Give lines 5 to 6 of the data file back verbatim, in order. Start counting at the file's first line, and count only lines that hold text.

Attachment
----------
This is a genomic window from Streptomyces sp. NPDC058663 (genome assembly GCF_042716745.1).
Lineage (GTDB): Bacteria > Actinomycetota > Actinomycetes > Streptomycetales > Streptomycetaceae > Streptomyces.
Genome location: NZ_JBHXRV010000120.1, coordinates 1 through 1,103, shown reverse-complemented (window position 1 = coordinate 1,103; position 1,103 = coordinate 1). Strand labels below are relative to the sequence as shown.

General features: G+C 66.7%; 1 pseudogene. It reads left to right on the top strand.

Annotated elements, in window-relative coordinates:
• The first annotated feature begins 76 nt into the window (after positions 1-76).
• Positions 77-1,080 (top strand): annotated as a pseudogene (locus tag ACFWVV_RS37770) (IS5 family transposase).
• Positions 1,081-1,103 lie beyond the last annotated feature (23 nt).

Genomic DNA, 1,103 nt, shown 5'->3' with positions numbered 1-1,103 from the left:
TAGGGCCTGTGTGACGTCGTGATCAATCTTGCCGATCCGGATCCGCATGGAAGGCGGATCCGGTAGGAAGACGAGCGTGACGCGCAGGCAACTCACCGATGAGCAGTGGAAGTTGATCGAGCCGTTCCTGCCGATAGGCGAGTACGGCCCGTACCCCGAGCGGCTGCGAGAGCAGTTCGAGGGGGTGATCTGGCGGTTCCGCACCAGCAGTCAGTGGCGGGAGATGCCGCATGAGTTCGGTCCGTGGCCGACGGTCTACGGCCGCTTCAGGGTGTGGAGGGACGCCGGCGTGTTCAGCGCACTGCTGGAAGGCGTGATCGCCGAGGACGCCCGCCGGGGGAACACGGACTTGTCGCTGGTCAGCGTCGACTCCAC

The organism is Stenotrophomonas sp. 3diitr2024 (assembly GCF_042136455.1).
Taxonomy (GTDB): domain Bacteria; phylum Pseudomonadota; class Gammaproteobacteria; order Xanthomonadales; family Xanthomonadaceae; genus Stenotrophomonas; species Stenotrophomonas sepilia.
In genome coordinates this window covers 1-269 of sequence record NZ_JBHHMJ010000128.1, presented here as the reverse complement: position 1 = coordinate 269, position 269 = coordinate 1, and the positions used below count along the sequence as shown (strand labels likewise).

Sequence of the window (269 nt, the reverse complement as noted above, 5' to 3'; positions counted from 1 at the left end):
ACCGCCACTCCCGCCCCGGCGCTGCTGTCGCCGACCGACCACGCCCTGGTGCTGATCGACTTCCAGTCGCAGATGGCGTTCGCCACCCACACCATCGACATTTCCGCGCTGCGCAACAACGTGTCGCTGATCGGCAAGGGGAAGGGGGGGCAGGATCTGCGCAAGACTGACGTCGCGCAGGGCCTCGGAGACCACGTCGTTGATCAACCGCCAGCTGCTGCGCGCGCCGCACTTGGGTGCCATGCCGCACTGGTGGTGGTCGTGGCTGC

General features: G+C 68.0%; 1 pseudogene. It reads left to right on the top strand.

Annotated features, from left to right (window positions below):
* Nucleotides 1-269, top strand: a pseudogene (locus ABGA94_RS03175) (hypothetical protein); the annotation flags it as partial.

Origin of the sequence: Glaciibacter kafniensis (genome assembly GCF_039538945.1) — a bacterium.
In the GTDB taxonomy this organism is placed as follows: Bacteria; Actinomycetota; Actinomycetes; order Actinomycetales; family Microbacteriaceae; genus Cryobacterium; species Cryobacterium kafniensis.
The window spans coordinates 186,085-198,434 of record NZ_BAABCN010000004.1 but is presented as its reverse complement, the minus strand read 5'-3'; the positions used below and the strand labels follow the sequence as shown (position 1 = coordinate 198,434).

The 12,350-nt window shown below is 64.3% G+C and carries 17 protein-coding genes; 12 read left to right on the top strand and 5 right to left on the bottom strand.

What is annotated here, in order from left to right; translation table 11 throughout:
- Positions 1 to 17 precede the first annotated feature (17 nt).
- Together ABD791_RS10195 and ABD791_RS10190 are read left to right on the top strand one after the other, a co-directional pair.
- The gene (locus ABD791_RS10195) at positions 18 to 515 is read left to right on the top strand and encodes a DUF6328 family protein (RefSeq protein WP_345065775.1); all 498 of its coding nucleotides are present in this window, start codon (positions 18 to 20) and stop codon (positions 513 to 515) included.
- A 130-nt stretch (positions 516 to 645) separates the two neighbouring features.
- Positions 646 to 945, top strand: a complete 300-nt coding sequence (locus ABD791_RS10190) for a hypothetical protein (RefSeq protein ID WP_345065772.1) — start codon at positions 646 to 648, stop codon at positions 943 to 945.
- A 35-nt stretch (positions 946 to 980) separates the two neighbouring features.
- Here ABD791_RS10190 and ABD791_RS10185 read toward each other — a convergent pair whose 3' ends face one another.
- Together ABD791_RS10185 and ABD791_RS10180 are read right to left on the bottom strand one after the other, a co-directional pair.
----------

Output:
Annotated elements, in window-relative coordinates:
• The first annotated feature begins 76 nt into the window (after positions 1-76).